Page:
Boise State football players and coaches raved about the potential of wide receivers Thomas Sperbeck and Chaz Anderson last summer.
A month into the season, everyone else saw it, too.
So while the Broncos enter the 2015 season without any known commodities at wide receiver beyond the three returning starters, it’s perhaps telling that those inside the program don’t seem concerned.
“They’re definitely ready,” Sperbeck said Saturday, the third day of fall camp. “Come the first game, you guys will see how hard they’ve been working in the offseason.”
Never miss a local story.
Candidates to fill out the depth chart include junior Rick Smith, the Arizona State transfer; sophomore Austin Cottrell, a junior college transfer who was a late addition to this recruiting class; redshirt freshman A.J. Richardson, the highly touted recruit who has waited two years to play; and sophomore D.J. Dean, the Eagle High product whose smarts, effort and versatility consistently impress. Plus, true freshman Akilian Butler flashed his talent the first two days of camp, Sperbeck said.
The group can learn from senior Shane Williams-Rhodes (170 career catches), Sperbeck (a team-high 877 receiving yards last year) and Anderson (six catches of 45-plus yards last year).
Anderson switched from cornerback to wide receiver at the beginning of fall camp in 2014, so he knows what it takes to adapt quickly and produce.
“It’s just an honor to be the one teaching instead of getting the lessons,” Anderson said.
Smith is the biggest name in the backup group because he is a former starter in the Pac-12, he was the Broncos’ Offensive Scout Player of the Year last fall while ineligible under transfer rules and he left the team for the spring after he was injured in a locker room incident. He returned to the Broncos this summer and was granted an eligibility exemption by the Mountain West because he missed a semester for medical reasons.
Smith is a “jack of all trades,” wide receivers coach Junior Adams said — able to complement Anderson as a deep threat but also handle intermediate work.
“It’s good to see him back out there playing football,” Adams said. “He came out there day one, day two, he’s back at it. He’s being Rick. He’s funny, he’s smiling, he’s running fast, he’s making plays.”
Dean is in the Sperbeck mold in that teammates have mentioned him often as an up-and-coming player. He was limited to four games last year because of injury.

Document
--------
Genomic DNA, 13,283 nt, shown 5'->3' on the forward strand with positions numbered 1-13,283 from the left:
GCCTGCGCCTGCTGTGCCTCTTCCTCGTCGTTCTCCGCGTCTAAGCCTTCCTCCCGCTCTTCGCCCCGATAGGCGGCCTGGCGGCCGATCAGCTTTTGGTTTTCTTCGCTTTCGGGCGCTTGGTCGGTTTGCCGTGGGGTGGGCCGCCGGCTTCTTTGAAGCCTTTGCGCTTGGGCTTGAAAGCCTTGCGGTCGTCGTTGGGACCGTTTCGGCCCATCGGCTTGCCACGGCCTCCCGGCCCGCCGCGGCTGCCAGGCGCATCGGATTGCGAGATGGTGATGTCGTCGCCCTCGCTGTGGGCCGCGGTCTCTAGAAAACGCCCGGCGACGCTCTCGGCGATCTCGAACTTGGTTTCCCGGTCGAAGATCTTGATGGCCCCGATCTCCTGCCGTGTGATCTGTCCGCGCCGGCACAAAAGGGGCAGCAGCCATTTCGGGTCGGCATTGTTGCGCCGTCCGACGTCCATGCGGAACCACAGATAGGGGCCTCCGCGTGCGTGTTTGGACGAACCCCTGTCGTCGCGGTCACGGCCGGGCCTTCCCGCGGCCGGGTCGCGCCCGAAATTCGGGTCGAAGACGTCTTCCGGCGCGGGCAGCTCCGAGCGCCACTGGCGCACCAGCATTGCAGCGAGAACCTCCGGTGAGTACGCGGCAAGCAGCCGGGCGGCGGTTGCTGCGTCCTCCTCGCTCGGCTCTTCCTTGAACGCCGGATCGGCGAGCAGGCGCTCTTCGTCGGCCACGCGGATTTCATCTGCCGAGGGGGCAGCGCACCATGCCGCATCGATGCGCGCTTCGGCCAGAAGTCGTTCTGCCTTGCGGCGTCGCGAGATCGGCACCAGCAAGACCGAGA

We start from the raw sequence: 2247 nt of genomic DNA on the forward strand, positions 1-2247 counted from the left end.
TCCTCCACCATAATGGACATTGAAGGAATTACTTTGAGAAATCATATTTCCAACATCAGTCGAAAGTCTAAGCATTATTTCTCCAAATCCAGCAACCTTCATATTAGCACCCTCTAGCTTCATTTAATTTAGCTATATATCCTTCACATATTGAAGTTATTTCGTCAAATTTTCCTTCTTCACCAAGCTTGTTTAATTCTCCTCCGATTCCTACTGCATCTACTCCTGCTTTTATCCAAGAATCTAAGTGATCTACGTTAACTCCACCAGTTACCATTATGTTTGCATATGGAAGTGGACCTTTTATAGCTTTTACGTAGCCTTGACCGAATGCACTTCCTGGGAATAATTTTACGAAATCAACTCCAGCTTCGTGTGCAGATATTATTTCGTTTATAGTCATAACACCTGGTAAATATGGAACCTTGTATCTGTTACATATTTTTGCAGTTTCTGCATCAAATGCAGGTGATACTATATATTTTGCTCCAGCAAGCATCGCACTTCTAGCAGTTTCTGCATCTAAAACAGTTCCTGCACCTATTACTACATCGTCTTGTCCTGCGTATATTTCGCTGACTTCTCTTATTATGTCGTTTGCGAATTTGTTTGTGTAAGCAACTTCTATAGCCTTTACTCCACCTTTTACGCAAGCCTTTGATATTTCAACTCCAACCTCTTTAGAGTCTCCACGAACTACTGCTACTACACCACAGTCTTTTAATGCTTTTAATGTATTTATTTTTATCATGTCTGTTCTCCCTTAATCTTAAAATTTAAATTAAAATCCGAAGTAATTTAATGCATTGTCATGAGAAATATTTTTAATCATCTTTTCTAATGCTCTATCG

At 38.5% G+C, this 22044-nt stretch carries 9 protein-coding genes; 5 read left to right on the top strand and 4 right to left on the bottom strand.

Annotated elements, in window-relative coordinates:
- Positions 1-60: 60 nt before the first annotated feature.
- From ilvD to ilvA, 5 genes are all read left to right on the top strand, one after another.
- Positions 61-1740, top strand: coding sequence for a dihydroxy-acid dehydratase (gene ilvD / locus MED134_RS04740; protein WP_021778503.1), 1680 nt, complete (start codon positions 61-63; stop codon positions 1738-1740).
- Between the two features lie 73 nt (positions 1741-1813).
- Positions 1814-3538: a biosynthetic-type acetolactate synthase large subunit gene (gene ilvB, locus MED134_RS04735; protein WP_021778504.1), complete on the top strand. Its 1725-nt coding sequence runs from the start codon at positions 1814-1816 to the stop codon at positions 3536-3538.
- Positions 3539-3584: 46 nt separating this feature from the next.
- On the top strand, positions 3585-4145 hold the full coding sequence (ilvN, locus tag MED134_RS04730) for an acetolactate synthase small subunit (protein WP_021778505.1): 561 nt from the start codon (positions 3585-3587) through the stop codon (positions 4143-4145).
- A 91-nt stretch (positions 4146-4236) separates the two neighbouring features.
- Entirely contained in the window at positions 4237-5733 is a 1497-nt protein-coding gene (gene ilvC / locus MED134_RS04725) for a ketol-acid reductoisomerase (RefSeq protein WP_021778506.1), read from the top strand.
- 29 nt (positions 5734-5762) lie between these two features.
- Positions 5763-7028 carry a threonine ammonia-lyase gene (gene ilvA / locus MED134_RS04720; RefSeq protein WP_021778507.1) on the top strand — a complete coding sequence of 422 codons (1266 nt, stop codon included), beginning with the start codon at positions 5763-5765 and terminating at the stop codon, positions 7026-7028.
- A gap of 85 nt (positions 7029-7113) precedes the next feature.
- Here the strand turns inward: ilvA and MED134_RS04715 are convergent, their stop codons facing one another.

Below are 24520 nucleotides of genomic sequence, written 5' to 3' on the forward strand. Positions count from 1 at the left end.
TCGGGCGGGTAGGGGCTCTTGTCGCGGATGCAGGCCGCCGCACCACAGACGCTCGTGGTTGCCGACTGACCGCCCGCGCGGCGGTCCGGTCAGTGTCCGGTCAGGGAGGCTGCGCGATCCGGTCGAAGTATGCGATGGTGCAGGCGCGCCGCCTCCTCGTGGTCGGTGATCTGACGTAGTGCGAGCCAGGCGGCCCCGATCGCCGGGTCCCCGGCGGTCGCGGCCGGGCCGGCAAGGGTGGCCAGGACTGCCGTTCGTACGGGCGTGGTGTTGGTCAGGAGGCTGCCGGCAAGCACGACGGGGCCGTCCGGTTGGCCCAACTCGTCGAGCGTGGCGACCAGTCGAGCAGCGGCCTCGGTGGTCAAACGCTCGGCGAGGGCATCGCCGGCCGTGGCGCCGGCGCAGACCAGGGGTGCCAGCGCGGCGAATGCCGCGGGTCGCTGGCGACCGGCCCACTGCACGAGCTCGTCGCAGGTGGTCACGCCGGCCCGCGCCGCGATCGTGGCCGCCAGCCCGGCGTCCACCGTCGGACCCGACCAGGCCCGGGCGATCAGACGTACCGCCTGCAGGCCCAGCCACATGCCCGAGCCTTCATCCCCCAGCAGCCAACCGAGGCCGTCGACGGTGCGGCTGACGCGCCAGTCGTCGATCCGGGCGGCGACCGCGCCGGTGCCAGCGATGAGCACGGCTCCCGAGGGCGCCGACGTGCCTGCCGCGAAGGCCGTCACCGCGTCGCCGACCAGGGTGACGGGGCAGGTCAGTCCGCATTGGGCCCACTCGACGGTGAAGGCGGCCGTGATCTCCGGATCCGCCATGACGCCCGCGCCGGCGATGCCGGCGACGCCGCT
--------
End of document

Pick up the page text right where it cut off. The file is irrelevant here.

“He understands what all the receivers are doing in the offense,” Adams said, “which makes him more valuable to this offense.”
Richardson, who was an injury and academic question mark when he signed with the Broncos in February 2013, is coming off a strong spring. Cottrell adds some size to the rotation at 6-foot-2 and 206 pounds. He had a meager 27 catches over the past two seasons — his last in high school and first at Scottsdale (Ariz.) Community College — but has generated a buzz among the Broncos.
“He’s got a bright upside,” Adams said.
Barring injury, the Broncos can afford for those players to develop at a modest rate, like Sperbeck and Anderson last season.
Sperbeck didn’t make his first catch until late September and was the Fiesta Bowl offensive MVP (12 catches, 199 yards). Anderson became a consistent playmaker in late October. And still, he didn’t feel settled until December. He made three catches for 80 yards and a touchdown in the bowl game.
“I felt very comfortable around the bowl game week,” he said. “I was confident. I knew the offense much, much better, and I guess it kind of showed.”
He and Sperbeck have built on their success this offseason. For Anderson, that means adding more routes to his repertoire. For Sperbeck, a former high school quarterback, that means refining the techniques that can make him even more effective.
Plus, they’ll have to deal with opponents’ attention.
“They’re not a secret,” Adams said.
And before long, the identity of the Broncos’ next wave of wide receivers won’t be either.
Adams is building a group that could be dynamic for a while. Williams-Rhodes is the only scholarship senior in the 14-man group.
“We play with a lot of speed,” Sperbeck said. “We have some deep threats, but we also know what we’re doing. We know the game plan. We know how to execute.”